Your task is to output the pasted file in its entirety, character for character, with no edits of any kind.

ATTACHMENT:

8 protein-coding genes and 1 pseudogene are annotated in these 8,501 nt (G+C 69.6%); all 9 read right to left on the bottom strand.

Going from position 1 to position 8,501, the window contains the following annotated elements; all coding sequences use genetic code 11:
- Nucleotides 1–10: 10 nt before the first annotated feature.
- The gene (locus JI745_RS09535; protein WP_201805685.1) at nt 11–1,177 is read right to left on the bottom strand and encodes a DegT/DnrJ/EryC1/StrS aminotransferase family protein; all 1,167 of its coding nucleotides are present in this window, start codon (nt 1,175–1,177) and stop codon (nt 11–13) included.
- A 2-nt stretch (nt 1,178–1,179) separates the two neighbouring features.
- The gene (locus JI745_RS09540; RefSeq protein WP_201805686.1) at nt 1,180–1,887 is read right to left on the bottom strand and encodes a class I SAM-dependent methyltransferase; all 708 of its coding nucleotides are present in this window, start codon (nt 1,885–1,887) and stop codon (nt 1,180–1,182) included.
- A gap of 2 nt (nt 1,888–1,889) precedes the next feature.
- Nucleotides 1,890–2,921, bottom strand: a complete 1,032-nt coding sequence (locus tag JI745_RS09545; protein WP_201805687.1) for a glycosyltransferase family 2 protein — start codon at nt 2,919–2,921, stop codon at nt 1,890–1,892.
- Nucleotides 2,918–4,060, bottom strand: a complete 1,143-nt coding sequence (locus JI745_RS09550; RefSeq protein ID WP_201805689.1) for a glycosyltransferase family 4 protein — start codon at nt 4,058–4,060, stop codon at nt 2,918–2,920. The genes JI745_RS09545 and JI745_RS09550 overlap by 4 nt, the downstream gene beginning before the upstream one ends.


8 protein-coding genes and 1 pseudogene are annotated in these 8,501 nt (G+C 69.6%); all 9 read right to left on the bottom strand.

Going from position 1 to position 8,501, the window contains the following annotated elements; all coding sequences use genetic code 11:
- Nucleotides 1–10: 10 nt before the first annotated feature.
- The gene (locus JI745_RS09535; protein WP_201805685.1) at nt 11–1,177 is read right to left on the bottom strand and encodes a DegT/DnrJ/EryC1/StrS aminotransferase family protein; all 1,167 of its coding nucleotides are present in this window, start codon (nt 1,175–1,177) and stop codon (nt 11–13) included.
- A 2-nt stretch (nt 1,178–1,179) separates the two neighbouring features.
- The gene (locus JI745_RS09540; RefSeq protein WP_201805686.1) at nt 1,180–1,887 is read right to left on the bottom strand and encodes a class I SAM-dependent methyltransferase; all 708 of its coding nucleotides are present in this window, start codon (nt 1,885–1,887) and stop codon (nt 1,180–1,182) included.
- A gap of 2 nt (nt 1,888–1,889) precedes the next feature.
- Nucleotides 1,890–2,921, bottom strand: a complete 1,032-nt coding sequence (locus tag JI745_RS09545; protein WP_201805687.1) for a glycosyltransferase family 2 protein — start codon at nt 2,919–2,921, stop codon at nt 1,890–1,892.
- Nucleotides 2,918–4,060, bottom strand: a complete 1,143-nt coding sequence (locus JI745_RS09550; RefSeq protein ID WP_201805689.1) for a glycosyltransferase family 4 protein — start codon at nt 4,058–4,060, stop codon at nt 2,918–2,920. The genes JI745_RS09545 and JI745_RS09550 overlap by 4 nt, the downstream gene beginning before the upstream one ends.